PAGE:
The Wild West of Wholesale Costs
Launching or expanding into retail channels can be a wild ride with surprise challenges and costs at every turn. This guide provides insights into the costs of doing business in retail and offers tips to help CPG founders plan ahead for their COGs and working capital.
How to Fund an Expansion Into Retail
This guide outlines what CPG founders can expect to spend time and money on when launching or expanding into retail channels.
Wholesale is a wild west compared to running your DTC business with many surprise challenges and costs at every turn. For single-serve food and beverage brands, it can become your most lucrative channel or a customer acquisition strategy for luring consumers to buy and subscribe to a case of your product online. Without a strategy for staying on shelf and keeping an eye on your costs of doing business, this channel could alternatively deplete your runway and do more harm than good, especially when you get ahead of demand for your products. This is why it’s so important to plan ahead for your COGs and working capital when expanding into retail channels.
The Costs of Doing Business in Retail - What to Include in Your Budget
What each brand has to spend money on really depends on the retailer. Make sure there is at least one person internally thinking about retail every day (could be one of your founders or a retail project manager to a head of sales or your VP of Marketing) for your brand once you go into this sales channel to make sure all of these details are taken care of.
Below is a list of costs that all brands in retail can expect and some tips to guide you through the retail sphere. Even if you’re a retail pro, these costs can sometimes creep up on you unexpectedly, so it’s always good to have this information on hand to refer back to.
Creating & Adjusting Your Products
- Demand Planning — How much new inventory do you need to make?
- Updating Ingredients to meet the store’s nutrition panel requirements.
- Rush Order Charges for Ingredients or Freight — When you have a fast turnaround with a retailer who wants to double their purchase order.
- New Packaging for Retail — Sometimes, if your DTC packaging doesn’t translate or sit upright on the shelf or doesn’t communicate what your product is) — See example from Omsom that sells single-serve packets in Whole Foods and Target vs. selling 3 in packs online.
Getting on-shelf (sales)
- Distributors (See Foodbevy's list here)
- Local DSD partners
- Building an in-house sales team
- Broker (can be alongside or instead of in-house teams)
- For indie stores: The cut that faire.com, Pod Foods, Mable, etc take. Some of these sites cover the shipping cost to small retailers, some of them you have to cover the costs yourself.
- Not every retailer charges for these, but most do in different ways. Some of these are negotiable, but likely not on your first purchase order with the store. You can also get creative and share some of these costs with other brands in the store, like partnering on a demo, or promoting your store launch together on Instagram and in your newsletters.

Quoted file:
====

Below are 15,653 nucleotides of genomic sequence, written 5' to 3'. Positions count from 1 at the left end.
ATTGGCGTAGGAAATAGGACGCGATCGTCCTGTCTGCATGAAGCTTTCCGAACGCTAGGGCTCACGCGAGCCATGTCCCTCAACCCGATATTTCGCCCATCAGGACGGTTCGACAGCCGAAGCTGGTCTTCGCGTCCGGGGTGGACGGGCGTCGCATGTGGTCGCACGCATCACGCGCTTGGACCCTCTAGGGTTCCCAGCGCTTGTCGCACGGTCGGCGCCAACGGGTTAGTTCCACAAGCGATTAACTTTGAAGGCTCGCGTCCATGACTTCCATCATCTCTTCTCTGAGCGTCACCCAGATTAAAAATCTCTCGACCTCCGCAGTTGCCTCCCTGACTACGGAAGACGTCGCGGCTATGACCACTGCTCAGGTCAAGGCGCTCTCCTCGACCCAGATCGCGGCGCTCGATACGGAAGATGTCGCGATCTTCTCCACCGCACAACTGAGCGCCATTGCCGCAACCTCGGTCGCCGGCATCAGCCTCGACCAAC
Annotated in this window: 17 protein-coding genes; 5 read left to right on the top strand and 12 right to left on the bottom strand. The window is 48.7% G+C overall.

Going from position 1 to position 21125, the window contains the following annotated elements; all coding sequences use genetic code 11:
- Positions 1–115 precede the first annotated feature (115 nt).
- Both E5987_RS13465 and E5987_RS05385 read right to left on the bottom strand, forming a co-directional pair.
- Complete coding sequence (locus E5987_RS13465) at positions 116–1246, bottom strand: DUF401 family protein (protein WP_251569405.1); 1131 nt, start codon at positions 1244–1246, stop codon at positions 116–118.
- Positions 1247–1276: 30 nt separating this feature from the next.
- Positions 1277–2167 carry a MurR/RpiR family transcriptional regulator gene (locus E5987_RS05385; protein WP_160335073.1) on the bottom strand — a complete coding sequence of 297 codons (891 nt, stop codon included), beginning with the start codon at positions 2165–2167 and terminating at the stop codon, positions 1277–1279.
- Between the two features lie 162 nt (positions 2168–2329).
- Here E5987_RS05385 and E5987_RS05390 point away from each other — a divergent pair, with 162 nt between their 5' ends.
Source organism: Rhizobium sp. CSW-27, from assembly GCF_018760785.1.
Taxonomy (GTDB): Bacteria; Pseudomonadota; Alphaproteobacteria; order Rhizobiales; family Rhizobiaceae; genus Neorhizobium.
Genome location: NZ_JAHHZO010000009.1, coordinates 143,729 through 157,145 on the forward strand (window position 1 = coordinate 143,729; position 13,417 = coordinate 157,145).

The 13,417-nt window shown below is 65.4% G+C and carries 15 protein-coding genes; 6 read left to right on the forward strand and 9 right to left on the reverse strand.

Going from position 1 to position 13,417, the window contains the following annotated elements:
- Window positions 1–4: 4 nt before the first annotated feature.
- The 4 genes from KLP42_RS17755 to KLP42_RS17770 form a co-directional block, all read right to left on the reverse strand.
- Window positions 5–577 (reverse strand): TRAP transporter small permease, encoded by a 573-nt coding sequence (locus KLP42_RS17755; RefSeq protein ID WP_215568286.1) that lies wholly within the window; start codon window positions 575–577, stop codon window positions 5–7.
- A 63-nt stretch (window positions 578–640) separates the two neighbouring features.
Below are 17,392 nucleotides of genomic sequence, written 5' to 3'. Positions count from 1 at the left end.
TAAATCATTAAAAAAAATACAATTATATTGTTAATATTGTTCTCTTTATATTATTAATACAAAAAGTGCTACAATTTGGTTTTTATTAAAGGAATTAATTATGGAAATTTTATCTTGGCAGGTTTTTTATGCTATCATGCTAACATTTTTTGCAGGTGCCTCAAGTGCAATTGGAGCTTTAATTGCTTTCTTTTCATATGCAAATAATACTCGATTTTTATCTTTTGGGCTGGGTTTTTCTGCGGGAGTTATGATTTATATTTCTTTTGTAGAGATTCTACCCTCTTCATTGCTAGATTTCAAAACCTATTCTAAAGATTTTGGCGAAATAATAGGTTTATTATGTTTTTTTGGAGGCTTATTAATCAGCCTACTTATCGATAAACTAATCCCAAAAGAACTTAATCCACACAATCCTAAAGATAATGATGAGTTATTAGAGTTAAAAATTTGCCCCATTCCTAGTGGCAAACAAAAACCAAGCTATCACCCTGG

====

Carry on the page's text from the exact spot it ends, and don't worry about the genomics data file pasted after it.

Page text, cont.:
- Free Fills
- Merchandising teams
- Samples for store staff
- Misc trade spend (marketing, online ads)
- Sometimes: Buying SPINS or IRI data to understand your competition, or a specific retailer’s data dashboard to track your performance
- Optional: Giveaways like stickers or pins
- Distributor fees
- Damages that happen in transit
- Late fees for products arriving late to the retailer
- Freight fees (warehouse to distributor and sometimes distributor to store)
- The importance of insurance for unexpected logistical challenges
- DSD (local merchandisers for stores without a big distributor)
Possible Additional Costs
- Extra protection for delicate packaging in transit (glass, etc)
- Temperature-controlled trucks for freight if you have frozens or perishables
- Be sure to secure insurance for your brand before entering retail channels.
- Plan for seasonal surprises or emergencies like rising ingredient costs, delayed shipments, excessive chargebacks, your product melting in transit in the summer, or natural disasters.
- If you have extra, unsold inventory, consider donating the products or selling them as distressed inventory to martie.com, Grocery Outlet or a discount department store.
Where Does Your DTC & Retail Budget Overlap?
- COGs –– Warehouse, ingredients, packaging
- Data –– Syndicated data to understand your aisle/market.
- Marketing - Acquiring customers with ads that include where you’re now available in retail.
- Inventory - If your packaging is the same for both channels it will be much easier to scale up your costs. If you change your packaging for retail, consider updating it for Shopify as well.
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